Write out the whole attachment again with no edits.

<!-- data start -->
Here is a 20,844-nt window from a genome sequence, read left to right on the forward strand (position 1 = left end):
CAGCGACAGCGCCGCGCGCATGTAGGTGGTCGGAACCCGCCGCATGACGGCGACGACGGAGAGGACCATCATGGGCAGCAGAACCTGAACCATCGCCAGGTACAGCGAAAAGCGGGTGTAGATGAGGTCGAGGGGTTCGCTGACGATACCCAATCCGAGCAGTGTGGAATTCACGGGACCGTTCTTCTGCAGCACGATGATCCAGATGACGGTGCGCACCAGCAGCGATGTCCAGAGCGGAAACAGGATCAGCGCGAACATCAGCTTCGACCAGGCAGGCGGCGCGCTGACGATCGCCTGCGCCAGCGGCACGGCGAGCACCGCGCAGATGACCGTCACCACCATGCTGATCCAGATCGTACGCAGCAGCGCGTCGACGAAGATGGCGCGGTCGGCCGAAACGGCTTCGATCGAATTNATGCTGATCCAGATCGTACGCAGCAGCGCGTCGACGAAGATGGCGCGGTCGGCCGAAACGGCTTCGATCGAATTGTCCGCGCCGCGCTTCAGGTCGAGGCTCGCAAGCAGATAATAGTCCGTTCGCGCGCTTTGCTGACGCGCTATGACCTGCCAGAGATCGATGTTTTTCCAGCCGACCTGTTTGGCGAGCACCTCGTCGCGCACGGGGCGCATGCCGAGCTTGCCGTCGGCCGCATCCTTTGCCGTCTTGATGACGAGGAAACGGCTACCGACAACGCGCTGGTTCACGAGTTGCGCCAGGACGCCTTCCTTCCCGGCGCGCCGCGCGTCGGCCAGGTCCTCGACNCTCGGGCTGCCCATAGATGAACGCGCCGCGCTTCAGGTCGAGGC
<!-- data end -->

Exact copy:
Here is a 20,844-nt window from a genome sequence, read left to right on the forward strand (position 1 = left end):
CAGCGACAGCGCCGCGCGCATGTAGGTGGTCGGAACCCGCCGCATGACGGCGACGACGGAGAGGACCATCATGGGCAGCAGAACCTGAACCATCGCCAGGTACAGCGAAAAGCGGGTGTAGATGAGGTCGAGGGGTTCGCTGACGATACCCAATCCGAGCAGTGTGGAATTCACGGGACCGTTCTTCTGCAGCACGATGATCCAGATGACGGTGCGCACCAGCAGCGATGTCCAGAGCGGAAACAGGATCAGCGCGAACATCAGCTTCGACCAGGCAGGCGGCGCGCTGACGATCGCCTGCGCCAGCGGCACGGCGAGCACCGCGCAGATGACCGTCACCACCATGCTGATCCAGATCGTACGCAGCAGCGCGTCGACGAAGATGGCGCGGTCGGCCGAAACGGCTTCGATCGAATTNATGCTGATCCAGATCGTACGCAGCAGCGCGTCGACGAAGATGGCGCGGTCGGCCGAAACGGCTTCGATCGAATTGTCCGCGCCGCGCTTCAGGTCGAGGCTCGCAAGCAGATAATAGTCCGTTCGCGCGCTTTGCTGACGCGCTATGACCTGCCAGAGATCGATGTTTTTCCAGCCGACCTGTTTGGCGAGCACCTCGTCGCGCACGGGGCGCATGCCGAGCTTGCCGTCGGCCGCATCCTTTGCCGTCTTGATGACGAGGAAACGGCTACCGACAACGCGCTGGTTCACGAGTTGCGCCAGGACGCCTTCCTTCCCGGCGCGCCGCGCGTCGGCCAGGTCCTCGACNCTCGGGCTGCCCATAGATGAACGCGCCGCGCTTCAGGTCGAGGC